Unlike delicata or kohlrabi – delicious vegetables I discovered for the first time years ago via my farm share and gained the allure of exoticism from their novelty in modern mainstream American cooking – the first turnips I cooked seemed all too familiar. Granted, I couldn’t have recalled a time I actually ate them, but they had the air of subsistence eating, and in my mind a bit smelly (they are a member of the brassica genus and mustard family, after all). But then in the first few seasons of a new CSA, whose farmers were working out the kinks of quantities of various items grown, we received a lot of turnips in large bunches, their edible greens impressive. Dutifully, I roasted them or chopped them into soups with their greens. Sometimes I steamed or boiled and mashed them with other root vegetables like celeriac or rutabaga, doctoring them up with olive oil or butter and lots of seasonings. Some would have rotted from neglect were they not so hearty, so they all, eventually, were eaten. But as I expanded my turnip repertoire, I must say that I never fell in love with them. They often had that sulphur aftertaste that I could only take in small doses and not the satisfying creaminess of potatoes or the sweetness of carrots or parsnips.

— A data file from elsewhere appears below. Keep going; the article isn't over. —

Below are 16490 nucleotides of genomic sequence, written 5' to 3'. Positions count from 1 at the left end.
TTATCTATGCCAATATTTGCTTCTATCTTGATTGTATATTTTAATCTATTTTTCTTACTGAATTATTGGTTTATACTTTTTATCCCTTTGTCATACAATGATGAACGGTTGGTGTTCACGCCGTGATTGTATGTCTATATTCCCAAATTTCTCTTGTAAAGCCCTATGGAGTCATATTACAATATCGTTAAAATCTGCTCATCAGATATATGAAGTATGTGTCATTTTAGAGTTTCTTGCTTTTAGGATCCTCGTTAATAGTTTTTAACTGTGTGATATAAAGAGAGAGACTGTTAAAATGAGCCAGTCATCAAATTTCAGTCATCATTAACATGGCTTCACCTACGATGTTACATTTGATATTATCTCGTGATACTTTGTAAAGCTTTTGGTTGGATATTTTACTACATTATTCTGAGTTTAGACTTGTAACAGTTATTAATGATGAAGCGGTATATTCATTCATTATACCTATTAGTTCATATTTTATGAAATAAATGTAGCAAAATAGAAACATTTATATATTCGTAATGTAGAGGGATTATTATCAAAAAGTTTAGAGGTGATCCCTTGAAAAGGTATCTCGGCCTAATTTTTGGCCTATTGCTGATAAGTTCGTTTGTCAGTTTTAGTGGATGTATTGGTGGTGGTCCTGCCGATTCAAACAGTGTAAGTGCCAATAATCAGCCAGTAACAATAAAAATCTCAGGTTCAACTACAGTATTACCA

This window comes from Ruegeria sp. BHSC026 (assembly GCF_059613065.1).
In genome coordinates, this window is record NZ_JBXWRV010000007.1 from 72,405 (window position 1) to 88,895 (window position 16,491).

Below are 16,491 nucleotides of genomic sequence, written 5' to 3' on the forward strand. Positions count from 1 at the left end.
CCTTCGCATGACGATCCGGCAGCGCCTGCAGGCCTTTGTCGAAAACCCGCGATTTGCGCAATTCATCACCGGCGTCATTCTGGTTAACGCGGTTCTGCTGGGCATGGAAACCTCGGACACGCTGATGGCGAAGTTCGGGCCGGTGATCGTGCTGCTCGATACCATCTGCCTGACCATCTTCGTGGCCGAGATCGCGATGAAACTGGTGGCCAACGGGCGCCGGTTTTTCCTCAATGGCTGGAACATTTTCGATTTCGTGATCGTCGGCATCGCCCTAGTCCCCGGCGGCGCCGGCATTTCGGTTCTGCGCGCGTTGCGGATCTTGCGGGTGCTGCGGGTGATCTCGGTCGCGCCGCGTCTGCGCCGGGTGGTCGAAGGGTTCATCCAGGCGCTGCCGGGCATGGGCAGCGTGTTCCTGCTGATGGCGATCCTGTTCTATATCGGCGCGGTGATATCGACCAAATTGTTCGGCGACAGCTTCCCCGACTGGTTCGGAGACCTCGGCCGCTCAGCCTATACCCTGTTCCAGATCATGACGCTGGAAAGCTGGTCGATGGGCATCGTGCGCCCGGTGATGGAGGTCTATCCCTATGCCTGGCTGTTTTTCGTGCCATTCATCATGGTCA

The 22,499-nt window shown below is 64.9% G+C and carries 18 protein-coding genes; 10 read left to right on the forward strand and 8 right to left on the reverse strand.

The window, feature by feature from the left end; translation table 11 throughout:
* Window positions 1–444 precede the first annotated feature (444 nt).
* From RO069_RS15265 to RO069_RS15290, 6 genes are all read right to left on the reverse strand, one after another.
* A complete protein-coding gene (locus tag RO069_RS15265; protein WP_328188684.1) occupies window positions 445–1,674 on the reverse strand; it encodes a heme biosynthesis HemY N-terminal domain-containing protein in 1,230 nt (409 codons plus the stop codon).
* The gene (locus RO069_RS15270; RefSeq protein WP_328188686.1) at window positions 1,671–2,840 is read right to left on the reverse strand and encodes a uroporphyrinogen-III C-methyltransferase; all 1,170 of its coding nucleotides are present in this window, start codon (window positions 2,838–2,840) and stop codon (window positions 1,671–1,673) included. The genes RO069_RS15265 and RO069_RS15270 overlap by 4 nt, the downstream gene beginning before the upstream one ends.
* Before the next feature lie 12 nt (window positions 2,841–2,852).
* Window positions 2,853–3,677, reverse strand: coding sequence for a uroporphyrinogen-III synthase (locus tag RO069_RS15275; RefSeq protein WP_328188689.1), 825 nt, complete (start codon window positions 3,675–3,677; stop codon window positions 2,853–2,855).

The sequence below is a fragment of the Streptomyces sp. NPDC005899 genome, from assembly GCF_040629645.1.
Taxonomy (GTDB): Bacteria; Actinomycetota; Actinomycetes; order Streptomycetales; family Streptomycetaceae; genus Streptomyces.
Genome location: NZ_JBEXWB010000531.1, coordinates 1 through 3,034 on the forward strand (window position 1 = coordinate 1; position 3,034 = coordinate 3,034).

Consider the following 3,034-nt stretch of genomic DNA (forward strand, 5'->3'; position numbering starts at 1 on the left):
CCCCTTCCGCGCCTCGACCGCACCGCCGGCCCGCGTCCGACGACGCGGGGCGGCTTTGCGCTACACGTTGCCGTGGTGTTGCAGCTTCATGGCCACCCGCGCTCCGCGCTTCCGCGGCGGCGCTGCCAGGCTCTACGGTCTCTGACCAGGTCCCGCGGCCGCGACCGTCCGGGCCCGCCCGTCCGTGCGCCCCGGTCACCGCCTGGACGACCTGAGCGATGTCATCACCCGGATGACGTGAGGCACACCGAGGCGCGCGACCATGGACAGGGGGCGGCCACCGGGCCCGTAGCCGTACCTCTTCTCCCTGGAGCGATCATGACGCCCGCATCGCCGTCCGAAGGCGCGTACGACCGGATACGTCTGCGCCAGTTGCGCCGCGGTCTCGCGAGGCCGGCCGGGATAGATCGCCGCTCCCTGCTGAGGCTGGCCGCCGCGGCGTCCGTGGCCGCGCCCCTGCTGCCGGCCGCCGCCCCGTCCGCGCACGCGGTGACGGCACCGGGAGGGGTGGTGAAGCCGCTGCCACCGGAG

So when most recently I received a bunch of turnips in my CSA, and was looking for a new way to cook them, I hit upon an au gratin. I started by slicing the turnips thinly on a mandoline, along with onions and some parsnips I needed to use up as well. The recipe I was inspired by had butter browning in a deep skillet and the bottom layer of rounds browned into a crust, before subsequent layers of vegetables and seasonings were added and milk, infused with herbs and garlic poured on top and baked. Well yes, that was a tasty dish, but a bit much for a midweek dinner. I was impressed though that the turnips had lost their bite, and the addition of milk and just a bit of cheese made it feel decadent, even though it was still quite healthy.
The next time I made it, I was cooking with friends and there was only a casserole dish large enough to hold the gratin. I just sliced the turnips with a large leek and a few extra potatoes, salted and seasoned every layer, and poured whole milk with a bit of mustard whisked in over the whole mess and topped with a bit of grated cheese. I baked it until bubbly and browned and it turned out just as good.